The likely date of the arrival of coffee to America is 1720 when they brought the first seeds, Arabica Coffea species (Typical variety), to Martinique in the Antilles. From there originated the berry that was sowed in Costa Rica in the beginning of the 18th century.
Prominent Costa Ricans contributed to the development of coffee, and the first to cultivate it was the priest Felix Velarde, who, in 1816, made reference to having a plot of land cultivated with the beans. Costa Rica was the first Central American country to establish the budding coffee industry. The first two Heads of State, Juan Mora Fernandez and Braulio Carrillo, supported the development of the coffee enterprise. They saw coffee not only as a product that was capable of stimulating economic change for Costa Rica, but also projected coffee production in the following years, during which the coffee bean would become the product that gave rise to Costa Rica's economic development.
As the first plants grew, Costa Ricans' interest in its cultivation increased, and by 1821 there were 17,000 coffee trees in production. The exportation of coffee to the United States began in 1860, and initially, the weight was almost 25% of the all exported coffee.
Authorities of the Republic implemented a series of measures aimed at promoting the coffee industry, among which are notable: 1821: The Municipality of San José distributed free coffee plants among residents; 1825: The Government exempts coffee from tithe payments; 1831: The National Assembly decreed that anyone who grew coffee for five years on idle land could claim the land as their own; 1840: a decree is issued to plant coffee on the undeveloped land to the west of San José (Pavas).
Several decades passed between the introduction of coffee and its consolidation as an export product. The commercialization of coffee began in 1832, when Don Jorge Stiepel, who had close business ties with the English, first exported to Chile. It has been confirmed that Captain William Le Lacheur opened direct trade with English ports in 1843. Le Lacheur made the trip from London to Puntarenas in 1943 on the "Monarch" to transport back a shipment of 5,005 quintals of coffee, one of the most representative exports. Afterward, other freighters full of coffee set sail to England, which marked the success of the coffee trade.
Throughout the history of Costa Rica, coffee has been a fundamental pillar of the society and a driving force behind development and the national economy. For this reason it has been called the "golden bean." With the development of its cultivation and opening of export markets came an economic, social, and cultural surge, and an improvement in the country's infrastructure:
The Federal Debt was paid; the postal service, first Government printing office, San José Hospital and San Juan de Dios Hospital were founded; the Santo Tomas University was founded, and the National Theater were constructed.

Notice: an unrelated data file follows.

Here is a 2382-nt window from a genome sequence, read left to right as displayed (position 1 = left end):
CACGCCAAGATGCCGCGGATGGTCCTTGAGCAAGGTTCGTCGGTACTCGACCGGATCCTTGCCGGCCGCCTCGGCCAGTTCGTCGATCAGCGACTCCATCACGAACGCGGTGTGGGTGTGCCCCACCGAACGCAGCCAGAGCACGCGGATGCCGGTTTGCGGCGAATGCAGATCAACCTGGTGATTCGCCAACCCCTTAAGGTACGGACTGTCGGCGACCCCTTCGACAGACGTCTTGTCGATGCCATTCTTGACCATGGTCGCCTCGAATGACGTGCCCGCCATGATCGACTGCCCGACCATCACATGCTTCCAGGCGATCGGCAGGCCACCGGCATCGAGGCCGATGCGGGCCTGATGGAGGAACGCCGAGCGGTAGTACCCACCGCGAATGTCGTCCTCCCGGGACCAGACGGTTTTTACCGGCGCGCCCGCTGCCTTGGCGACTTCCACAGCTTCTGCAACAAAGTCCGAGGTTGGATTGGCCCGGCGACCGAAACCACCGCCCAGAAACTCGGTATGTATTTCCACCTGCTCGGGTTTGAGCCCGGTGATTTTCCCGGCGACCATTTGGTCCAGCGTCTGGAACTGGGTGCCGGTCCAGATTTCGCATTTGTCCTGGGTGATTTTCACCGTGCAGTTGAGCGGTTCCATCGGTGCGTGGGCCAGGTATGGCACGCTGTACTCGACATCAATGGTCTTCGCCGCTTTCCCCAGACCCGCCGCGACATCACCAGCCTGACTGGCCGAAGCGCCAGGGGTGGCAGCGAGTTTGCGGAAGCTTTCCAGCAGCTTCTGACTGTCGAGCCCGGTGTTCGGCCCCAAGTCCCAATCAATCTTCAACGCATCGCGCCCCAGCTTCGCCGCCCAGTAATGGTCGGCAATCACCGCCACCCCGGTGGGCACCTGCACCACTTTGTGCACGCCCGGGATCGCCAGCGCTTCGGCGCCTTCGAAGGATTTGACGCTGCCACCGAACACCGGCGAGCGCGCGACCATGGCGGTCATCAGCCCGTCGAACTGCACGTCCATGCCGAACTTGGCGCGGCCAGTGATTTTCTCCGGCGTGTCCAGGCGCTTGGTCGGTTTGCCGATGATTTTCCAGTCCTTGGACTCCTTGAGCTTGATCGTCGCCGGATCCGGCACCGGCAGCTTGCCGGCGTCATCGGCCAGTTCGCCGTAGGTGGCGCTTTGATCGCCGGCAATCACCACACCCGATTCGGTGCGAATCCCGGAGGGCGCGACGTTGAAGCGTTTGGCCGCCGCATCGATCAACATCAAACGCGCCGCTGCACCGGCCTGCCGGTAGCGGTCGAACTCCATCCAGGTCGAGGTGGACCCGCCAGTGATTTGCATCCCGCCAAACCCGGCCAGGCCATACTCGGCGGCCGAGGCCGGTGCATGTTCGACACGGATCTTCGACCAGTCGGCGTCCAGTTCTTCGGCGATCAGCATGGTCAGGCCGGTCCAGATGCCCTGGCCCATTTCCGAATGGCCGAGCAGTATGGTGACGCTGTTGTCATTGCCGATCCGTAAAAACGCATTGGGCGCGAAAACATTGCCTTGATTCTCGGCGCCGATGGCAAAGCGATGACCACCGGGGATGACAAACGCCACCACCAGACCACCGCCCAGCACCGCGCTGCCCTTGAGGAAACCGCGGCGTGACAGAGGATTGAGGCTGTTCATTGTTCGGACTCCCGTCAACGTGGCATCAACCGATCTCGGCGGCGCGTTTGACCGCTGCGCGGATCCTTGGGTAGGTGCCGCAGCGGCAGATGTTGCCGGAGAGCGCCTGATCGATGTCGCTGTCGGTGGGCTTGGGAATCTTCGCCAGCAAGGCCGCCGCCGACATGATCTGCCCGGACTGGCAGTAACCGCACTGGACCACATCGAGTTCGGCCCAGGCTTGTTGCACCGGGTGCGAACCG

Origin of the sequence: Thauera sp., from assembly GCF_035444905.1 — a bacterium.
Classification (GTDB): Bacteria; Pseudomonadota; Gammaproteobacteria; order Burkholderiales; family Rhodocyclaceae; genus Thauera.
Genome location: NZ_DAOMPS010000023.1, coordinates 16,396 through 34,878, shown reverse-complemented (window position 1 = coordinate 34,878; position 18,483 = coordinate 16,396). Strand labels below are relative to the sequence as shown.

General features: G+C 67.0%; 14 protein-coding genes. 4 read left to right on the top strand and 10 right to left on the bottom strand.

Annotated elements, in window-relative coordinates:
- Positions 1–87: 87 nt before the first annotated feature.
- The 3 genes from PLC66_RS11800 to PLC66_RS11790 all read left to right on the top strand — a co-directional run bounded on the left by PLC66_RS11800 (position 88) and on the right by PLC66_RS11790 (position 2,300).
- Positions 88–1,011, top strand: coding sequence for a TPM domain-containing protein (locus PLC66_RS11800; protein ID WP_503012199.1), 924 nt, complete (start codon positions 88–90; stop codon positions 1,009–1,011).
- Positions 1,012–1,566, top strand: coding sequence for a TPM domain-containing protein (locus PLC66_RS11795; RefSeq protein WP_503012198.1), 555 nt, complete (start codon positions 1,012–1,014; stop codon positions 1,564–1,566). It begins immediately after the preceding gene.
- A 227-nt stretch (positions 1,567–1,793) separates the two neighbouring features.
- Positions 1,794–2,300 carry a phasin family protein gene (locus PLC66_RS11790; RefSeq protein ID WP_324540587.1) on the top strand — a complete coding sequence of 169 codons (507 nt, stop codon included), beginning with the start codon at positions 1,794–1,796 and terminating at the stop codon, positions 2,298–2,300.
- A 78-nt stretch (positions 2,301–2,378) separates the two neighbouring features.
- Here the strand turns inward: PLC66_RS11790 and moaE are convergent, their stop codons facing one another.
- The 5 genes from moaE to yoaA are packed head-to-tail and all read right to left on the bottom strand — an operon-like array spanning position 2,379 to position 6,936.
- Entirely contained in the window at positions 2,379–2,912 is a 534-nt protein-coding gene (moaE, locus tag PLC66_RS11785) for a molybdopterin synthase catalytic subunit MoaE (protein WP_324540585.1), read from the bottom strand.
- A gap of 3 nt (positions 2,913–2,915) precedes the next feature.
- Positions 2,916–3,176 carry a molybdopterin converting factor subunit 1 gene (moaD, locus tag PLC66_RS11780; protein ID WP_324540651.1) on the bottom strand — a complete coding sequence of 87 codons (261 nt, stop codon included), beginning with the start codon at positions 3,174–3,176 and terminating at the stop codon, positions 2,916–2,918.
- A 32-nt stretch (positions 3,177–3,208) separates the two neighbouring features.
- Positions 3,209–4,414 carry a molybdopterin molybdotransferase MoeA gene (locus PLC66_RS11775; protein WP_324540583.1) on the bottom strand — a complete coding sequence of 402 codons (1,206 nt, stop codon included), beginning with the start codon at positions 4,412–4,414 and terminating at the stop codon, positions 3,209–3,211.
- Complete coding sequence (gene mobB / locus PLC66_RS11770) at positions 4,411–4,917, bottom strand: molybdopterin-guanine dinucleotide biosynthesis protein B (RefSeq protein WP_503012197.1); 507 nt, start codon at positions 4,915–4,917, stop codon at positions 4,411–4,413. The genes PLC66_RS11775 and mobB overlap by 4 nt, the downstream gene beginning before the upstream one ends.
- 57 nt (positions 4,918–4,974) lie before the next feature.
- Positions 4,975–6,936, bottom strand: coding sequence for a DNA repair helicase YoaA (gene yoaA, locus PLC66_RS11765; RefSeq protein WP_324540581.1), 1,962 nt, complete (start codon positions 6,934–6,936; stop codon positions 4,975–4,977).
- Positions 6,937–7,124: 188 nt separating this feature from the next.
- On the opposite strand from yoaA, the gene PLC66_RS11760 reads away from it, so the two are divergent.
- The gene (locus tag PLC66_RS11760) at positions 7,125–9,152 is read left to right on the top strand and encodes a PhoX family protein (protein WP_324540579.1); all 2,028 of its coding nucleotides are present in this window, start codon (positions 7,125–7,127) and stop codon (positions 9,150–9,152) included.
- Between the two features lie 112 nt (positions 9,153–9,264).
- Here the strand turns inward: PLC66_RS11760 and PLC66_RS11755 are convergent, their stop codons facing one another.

Also established were the first libraries, the opening and improvement of roads and the construction of the Atlantic and Pacific railroads. Development of the Banking system (in 1863, Banco Anglo Costarricense, Banco la Unión, Banco Internacional) helped small farmers with their credit to increase their cultivation areas.
In addition, there was the Mauro Fernandez Education Reform, the first higher learning centers and libraries, the Political Constitution of 1871, profound changes in the State during the 1880s and changes in the electoral code and practices.
Communications and infrastructure: building of the San José - Puntarenas road, which revolutionized coffee trade since it allowed mules to be replaced by ox carts; construction of the Pacific and Atlantic railroads; completion of the National Palace and National Theater. The latter achievement is a symbol of an era, a way of life and of thinking, and one of the many results of the prosperity of the coffee boom.
Upon this historical, cultural, and economic foundation, the small and medium Costa Rican producer had access to a number of goods and services (education, communication, health) resulting from the commercial production of coffee.
The 100% of coffee grown in Costa Rica comes from the Arabica specie, the Caturra and Catuaí varieties, which produce a high quality bean and an aromatic, pleasant and select cup. The planting of coffee Robusta was prohibited by law because of its inferior cup quality.
Costa Rican coffee is grown in volcanic and low-acidic fertile soil, conditions ideal for production. 80% of the coffee area is located between 800 and 1,600 meters (2,625 feet-5,250 feet) above sea level and in temperatures between 17 and 28°C(62.6°F-82.4°F), with annual precipitation between 2,000 and 3,000 millimeters (79 inches-118 inches).
The manual and selective method of picking is used: only ripe berries are selected.
The Costa Rican coffee sector only uses wet processing, in which the removal of the pulp is done the same day that it is harvested. Also, the classification and cleaning, after removing the pulp, is done before the fermenting process, with the idea of eliminating the remaining pulp and removing possible defective beans.
All our coffees have a guaranty of being 100% Costa Rica Arabica coffee and roasted on the facilities of Café Volio in Curridabat, Costa Rica. This seal assures our clients that behind the products of Café Volio there is the best coffee origin in the world, and that roasting process is taking place in Costa Rica.